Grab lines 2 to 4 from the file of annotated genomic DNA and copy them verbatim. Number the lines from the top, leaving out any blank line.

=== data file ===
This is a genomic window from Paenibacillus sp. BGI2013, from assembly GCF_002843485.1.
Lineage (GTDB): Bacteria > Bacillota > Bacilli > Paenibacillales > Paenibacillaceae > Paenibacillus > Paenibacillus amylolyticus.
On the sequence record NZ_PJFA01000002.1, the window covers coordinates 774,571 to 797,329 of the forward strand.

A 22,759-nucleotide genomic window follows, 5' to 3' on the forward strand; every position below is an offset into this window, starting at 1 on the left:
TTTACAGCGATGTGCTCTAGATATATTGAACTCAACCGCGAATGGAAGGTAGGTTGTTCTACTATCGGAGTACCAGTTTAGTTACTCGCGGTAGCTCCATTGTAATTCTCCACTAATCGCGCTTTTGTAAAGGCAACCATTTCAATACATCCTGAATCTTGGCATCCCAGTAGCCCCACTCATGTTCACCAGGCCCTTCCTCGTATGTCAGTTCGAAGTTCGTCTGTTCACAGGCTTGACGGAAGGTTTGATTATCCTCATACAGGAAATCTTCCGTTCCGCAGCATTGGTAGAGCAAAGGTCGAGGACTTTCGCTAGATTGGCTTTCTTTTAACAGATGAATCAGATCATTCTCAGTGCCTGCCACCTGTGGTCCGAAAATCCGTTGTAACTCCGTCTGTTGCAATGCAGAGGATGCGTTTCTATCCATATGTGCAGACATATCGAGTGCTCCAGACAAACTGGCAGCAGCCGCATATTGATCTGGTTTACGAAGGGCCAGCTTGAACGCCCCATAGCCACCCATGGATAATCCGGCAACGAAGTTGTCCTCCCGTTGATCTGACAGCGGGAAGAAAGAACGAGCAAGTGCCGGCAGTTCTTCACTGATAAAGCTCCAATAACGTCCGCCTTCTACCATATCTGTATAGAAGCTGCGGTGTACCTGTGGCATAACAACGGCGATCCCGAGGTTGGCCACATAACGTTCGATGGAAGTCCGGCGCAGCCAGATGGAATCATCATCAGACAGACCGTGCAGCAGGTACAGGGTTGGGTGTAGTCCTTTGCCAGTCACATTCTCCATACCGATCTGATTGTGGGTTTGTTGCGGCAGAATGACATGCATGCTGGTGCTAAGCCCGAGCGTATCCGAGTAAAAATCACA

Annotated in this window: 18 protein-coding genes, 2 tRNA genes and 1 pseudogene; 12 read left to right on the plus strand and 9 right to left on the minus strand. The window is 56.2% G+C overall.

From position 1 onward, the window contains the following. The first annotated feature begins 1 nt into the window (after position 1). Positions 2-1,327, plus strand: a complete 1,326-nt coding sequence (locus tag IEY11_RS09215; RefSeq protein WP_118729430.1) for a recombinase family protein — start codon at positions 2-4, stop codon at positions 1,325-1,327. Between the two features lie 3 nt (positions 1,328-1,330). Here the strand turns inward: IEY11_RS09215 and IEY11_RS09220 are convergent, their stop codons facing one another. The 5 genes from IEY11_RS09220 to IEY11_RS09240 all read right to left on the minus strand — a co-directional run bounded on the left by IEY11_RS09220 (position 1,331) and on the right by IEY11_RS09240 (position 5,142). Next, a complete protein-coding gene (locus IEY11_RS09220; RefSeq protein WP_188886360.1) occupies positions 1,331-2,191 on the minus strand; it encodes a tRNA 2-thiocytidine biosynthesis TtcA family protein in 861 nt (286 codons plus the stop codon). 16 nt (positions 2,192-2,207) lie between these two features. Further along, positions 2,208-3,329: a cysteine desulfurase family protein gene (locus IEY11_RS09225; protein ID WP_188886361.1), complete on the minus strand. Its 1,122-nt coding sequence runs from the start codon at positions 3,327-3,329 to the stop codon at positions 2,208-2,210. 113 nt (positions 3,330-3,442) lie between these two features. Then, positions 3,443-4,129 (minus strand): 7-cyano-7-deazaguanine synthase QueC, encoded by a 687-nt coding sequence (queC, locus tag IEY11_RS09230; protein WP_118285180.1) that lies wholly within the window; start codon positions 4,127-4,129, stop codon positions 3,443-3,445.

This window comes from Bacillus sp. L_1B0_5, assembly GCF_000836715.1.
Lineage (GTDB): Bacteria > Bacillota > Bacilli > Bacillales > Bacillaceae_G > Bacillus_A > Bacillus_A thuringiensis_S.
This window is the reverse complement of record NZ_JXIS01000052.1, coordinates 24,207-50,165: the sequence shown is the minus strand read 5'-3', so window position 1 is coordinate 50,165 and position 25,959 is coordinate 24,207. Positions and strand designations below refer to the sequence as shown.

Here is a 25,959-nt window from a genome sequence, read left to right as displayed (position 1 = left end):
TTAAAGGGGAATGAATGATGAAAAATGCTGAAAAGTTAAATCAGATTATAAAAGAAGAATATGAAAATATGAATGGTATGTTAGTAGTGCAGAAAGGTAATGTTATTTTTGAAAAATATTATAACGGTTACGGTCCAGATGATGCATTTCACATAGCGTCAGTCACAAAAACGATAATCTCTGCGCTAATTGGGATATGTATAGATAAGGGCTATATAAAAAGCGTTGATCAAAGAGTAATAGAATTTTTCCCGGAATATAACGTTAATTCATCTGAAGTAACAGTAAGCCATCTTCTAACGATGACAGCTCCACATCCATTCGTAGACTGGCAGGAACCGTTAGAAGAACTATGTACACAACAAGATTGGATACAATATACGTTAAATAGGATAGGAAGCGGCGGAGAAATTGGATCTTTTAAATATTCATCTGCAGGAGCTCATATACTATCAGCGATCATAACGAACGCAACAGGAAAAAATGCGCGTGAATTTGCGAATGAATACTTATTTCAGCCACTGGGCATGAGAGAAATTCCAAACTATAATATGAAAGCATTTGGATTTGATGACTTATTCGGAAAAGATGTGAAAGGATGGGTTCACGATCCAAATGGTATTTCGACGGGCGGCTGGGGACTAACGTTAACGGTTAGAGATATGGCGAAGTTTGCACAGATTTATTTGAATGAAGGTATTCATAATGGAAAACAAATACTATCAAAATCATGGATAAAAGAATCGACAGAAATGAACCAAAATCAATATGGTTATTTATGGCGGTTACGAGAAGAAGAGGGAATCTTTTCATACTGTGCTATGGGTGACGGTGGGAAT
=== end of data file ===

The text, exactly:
Lineage (GTDB): Bacteria > Bacillota > Bacilli > Paenibacillales > Paenibacillaceae > Paenibacillus > Paenibacillus amylolyticus.
On the sequence record NZ_PJFA01000002.1, the window covers coordinates 774,571 to 797,329 of the forward strand.

A 22,759-nucleotide genomic window follows, 5' to 3' on the forward strand; every position below is an offset into this window, starting at 1 on the left: